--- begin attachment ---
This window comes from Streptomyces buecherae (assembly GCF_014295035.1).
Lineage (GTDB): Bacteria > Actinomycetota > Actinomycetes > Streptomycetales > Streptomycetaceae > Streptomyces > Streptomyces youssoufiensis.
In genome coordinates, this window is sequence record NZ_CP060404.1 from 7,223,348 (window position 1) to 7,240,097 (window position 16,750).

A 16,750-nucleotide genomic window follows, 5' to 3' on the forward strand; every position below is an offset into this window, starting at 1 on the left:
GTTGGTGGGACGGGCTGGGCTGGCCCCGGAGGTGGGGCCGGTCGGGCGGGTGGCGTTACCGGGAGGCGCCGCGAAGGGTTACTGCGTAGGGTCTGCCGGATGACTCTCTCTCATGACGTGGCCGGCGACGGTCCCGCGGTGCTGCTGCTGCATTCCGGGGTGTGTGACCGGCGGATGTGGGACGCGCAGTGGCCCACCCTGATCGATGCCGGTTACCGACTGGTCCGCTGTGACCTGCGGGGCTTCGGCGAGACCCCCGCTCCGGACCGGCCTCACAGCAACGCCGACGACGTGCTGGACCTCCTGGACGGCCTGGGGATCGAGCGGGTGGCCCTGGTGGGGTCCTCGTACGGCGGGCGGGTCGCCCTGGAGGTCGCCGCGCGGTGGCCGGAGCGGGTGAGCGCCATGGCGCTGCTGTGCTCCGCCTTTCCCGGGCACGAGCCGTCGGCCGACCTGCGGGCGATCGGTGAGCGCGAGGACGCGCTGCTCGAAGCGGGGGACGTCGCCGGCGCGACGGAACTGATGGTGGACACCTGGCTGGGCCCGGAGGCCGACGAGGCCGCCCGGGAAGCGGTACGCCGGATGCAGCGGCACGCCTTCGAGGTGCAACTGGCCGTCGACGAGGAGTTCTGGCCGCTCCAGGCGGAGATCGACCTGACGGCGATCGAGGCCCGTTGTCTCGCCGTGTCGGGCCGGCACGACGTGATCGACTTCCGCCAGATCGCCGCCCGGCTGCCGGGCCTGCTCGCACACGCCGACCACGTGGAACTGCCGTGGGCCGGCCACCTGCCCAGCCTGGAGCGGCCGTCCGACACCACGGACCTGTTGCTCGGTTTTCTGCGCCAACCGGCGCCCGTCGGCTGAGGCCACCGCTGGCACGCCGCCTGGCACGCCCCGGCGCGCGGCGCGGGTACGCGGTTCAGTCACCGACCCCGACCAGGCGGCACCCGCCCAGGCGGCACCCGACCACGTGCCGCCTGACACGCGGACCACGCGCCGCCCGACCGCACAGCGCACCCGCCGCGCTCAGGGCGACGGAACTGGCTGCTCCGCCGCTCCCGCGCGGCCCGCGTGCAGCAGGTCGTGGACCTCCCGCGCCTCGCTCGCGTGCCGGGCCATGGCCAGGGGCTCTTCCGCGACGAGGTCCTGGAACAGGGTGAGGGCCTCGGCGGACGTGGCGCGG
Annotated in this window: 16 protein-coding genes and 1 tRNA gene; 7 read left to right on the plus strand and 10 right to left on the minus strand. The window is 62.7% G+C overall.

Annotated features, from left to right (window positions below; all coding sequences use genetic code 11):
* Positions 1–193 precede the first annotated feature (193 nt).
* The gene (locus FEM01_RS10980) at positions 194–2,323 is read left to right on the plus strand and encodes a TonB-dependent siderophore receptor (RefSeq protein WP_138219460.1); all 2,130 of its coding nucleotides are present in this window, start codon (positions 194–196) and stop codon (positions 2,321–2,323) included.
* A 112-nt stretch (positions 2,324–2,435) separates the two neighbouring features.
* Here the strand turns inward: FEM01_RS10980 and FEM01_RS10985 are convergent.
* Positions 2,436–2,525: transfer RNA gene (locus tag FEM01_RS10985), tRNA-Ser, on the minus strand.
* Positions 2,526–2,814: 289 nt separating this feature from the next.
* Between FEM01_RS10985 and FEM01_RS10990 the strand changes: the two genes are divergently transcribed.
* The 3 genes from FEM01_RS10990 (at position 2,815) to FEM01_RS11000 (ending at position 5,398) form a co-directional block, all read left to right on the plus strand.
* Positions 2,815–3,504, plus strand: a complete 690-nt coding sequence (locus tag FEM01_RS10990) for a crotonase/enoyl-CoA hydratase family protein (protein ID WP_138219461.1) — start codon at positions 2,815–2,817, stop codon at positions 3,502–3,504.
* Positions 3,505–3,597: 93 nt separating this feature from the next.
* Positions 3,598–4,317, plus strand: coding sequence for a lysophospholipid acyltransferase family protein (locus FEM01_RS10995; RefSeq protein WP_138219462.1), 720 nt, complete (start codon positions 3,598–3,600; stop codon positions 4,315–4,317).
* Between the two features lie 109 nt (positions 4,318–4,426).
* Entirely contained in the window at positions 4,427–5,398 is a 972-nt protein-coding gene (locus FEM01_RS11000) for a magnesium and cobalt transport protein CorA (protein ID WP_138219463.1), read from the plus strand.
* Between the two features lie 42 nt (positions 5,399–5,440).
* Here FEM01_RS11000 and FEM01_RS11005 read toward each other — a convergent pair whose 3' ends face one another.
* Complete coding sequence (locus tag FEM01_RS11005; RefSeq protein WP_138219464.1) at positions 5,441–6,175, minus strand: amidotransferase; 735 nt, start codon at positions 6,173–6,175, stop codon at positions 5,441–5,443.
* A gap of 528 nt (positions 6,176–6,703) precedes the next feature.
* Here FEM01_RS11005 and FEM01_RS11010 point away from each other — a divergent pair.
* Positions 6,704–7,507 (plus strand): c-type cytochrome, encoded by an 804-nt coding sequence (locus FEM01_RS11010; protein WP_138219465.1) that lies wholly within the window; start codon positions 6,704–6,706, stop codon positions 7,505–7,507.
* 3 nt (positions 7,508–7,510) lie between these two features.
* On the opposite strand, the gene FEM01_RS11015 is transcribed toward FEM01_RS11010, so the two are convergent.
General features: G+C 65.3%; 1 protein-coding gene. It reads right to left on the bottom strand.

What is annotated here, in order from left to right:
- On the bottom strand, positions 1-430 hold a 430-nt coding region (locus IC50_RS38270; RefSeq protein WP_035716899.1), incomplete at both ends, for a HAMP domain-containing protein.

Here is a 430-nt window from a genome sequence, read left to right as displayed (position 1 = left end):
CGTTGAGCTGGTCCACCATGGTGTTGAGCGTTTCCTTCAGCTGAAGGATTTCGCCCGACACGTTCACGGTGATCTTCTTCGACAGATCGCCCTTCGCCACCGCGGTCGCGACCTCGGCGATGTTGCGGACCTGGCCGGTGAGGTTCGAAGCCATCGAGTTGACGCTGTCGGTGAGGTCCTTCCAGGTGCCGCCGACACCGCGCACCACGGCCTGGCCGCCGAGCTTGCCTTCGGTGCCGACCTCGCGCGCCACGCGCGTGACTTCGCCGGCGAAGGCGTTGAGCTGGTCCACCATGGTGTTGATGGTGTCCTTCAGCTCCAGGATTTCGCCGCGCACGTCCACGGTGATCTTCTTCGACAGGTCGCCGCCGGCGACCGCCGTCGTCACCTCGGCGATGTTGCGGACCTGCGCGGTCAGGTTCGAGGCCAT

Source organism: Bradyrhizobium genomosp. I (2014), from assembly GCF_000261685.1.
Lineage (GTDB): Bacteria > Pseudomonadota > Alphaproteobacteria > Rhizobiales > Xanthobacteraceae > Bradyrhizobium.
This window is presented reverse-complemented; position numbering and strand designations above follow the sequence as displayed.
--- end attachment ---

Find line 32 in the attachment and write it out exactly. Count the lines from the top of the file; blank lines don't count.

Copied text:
Here is a 430-nt window from a genome sequence, read left to right as displayed (position 1 = left end):